I think, like alternative forms of publishing, digital scholarship pushes the envelope in academy. So I’d like to add to this question– not only how does the collaborative expectation change the work that we and how it is imagined, designed, and implemented, but also, how is that work viewed by the academy and by society in general? Does collaboration change the way we view the work that has been done– and if so, how?

A WebNotes Critique of Phil’s Digital Elevator Pitch


Here’s the link to the pitch and critique.

And here’s a brief rehash:

I recently joined the New Media Lab (NML) at the CUNY Graduate Center. The lab coordinators asked me to create an icon and write a blurb about my project that will be posted on the NML website.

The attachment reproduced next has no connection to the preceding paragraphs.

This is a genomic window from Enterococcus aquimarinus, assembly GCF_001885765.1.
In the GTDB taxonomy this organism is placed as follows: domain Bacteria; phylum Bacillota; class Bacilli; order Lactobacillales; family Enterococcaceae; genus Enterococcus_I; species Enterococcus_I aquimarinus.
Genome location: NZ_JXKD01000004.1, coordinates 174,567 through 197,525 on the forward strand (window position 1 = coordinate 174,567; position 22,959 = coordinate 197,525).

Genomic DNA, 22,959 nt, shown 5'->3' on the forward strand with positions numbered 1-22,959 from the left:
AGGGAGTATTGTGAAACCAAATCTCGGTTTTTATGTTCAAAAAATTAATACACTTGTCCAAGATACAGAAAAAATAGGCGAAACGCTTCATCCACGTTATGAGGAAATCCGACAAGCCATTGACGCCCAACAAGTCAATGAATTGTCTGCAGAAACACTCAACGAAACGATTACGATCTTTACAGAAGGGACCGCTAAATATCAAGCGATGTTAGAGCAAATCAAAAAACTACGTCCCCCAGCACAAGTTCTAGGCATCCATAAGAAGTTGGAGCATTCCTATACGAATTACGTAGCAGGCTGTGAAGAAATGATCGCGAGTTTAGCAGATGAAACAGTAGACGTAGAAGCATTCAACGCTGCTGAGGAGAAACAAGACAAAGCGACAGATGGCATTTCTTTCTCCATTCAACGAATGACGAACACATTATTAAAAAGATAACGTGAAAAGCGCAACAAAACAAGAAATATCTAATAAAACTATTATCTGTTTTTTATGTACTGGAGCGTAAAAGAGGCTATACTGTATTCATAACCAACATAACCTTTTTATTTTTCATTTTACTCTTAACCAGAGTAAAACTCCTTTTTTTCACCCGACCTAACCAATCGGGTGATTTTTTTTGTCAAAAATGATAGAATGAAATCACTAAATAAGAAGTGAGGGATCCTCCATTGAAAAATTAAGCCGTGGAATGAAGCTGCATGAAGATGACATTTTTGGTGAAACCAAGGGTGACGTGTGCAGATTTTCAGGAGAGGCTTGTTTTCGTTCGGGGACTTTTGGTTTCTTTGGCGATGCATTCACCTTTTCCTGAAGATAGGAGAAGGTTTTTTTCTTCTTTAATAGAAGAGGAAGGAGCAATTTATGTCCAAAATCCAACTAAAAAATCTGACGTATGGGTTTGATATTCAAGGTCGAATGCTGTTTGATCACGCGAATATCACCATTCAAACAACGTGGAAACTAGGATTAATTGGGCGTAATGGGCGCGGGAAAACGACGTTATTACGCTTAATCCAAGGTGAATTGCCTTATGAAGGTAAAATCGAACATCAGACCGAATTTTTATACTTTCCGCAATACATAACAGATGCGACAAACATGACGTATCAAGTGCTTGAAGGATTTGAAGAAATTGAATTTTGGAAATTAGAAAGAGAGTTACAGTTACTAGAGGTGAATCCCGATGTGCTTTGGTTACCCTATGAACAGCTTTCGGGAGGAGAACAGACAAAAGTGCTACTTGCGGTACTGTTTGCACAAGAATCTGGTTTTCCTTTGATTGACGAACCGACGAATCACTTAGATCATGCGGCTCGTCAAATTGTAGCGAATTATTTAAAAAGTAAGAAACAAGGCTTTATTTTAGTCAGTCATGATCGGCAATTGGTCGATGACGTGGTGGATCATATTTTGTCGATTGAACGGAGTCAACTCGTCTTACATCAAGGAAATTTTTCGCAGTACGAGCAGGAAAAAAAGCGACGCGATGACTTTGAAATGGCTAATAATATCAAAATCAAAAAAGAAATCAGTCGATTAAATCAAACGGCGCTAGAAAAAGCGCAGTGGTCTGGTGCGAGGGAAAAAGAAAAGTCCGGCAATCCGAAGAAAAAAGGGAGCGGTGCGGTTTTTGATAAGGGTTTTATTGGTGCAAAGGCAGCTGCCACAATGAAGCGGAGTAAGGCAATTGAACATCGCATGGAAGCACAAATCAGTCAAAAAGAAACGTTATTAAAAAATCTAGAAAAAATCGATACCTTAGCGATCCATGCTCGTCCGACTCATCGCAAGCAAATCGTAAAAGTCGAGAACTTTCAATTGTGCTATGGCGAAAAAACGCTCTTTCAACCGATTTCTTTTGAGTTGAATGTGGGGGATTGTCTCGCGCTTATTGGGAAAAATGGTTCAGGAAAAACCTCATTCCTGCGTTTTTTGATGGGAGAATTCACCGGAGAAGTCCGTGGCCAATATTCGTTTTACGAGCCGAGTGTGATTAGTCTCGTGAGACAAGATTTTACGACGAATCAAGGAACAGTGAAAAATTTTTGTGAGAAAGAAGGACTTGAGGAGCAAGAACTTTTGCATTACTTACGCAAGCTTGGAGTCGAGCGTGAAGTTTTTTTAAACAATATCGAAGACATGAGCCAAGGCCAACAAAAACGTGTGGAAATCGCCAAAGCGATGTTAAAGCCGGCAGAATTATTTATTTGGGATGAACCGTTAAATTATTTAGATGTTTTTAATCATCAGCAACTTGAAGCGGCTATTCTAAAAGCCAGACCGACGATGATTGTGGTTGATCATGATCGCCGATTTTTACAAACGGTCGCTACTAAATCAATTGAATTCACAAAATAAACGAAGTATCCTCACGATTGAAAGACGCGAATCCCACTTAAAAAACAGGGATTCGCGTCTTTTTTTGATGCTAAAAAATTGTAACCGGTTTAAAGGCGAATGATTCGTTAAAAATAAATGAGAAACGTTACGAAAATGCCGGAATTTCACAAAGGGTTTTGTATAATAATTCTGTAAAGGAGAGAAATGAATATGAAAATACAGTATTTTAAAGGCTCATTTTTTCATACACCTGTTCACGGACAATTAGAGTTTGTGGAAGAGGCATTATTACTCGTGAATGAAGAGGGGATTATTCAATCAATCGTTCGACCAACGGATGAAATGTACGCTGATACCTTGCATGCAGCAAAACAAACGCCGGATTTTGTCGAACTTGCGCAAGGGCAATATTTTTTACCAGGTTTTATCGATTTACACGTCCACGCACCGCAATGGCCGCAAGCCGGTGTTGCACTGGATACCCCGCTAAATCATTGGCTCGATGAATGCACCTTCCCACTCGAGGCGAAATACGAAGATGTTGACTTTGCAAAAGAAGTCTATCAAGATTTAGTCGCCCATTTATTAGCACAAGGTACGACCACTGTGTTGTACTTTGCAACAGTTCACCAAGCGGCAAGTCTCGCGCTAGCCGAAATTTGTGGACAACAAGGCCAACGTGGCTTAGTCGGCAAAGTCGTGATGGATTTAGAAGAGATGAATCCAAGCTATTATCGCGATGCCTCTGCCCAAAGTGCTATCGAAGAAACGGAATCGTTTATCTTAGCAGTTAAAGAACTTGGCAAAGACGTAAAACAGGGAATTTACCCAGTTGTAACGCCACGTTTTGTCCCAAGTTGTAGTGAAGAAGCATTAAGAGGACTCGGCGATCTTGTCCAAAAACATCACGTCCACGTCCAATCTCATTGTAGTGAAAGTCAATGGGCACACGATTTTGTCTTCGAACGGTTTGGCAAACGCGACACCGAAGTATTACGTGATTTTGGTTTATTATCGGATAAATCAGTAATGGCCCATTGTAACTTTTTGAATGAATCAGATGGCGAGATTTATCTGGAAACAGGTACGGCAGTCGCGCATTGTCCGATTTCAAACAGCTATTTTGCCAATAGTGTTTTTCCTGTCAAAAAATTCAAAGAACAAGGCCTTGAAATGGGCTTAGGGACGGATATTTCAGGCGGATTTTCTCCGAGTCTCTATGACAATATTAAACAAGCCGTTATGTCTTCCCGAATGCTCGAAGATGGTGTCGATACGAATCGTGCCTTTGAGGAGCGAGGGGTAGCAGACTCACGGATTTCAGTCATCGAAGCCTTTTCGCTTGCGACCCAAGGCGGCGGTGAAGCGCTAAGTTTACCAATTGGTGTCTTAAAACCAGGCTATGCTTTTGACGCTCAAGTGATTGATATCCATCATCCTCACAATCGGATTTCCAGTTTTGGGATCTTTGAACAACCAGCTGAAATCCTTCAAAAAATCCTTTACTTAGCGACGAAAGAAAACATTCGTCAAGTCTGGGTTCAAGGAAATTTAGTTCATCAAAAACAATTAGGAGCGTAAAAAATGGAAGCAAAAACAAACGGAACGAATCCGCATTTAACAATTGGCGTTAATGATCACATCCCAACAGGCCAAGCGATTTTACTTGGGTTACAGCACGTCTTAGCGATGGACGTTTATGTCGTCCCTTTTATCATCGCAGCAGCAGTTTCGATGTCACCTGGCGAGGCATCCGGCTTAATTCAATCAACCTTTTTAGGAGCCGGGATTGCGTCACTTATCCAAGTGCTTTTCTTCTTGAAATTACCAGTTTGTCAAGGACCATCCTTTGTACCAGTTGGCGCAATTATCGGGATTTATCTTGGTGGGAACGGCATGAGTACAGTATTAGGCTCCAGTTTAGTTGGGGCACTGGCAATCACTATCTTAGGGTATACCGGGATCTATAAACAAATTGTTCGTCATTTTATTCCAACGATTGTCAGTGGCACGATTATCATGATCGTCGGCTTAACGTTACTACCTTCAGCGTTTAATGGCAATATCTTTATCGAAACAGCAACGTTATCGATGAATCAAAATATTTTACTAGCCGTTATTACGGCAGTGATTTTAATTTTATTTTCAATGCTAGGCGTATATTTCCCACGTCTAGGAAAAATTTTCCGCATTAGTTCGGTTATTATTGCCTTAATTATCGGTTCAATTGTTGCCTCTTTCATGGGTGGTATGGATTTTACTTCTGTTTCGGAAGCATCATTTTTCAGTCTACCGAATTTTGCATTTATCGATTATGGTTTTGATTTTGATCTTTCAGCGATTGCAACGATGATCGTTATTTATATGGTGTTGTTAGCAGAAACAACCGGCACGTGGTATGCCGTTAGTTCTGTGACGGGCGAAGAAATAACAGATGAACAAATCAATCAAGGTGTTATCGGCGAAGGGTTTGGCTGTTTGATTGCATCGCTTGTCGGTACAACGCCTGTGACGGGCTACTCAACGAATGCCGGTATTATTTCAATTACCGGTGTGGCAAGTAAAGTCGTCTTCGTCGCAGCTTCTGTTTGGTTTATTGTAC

I wanted to use WebNotes to critique the real NML page, however, it will not be posted for another couple of weeks and as you know this assignment for ITP Core II is due by tomorrow. So I have pasted the blurb and icon on my blog. Then I used WebNotes to comment on this icon and blurb. I found it a bit overwhelming when I looked at the WebNotes; to ameliorate this I suggest minimizing all of the stickies and then going through and maximizing and minimizing as you please.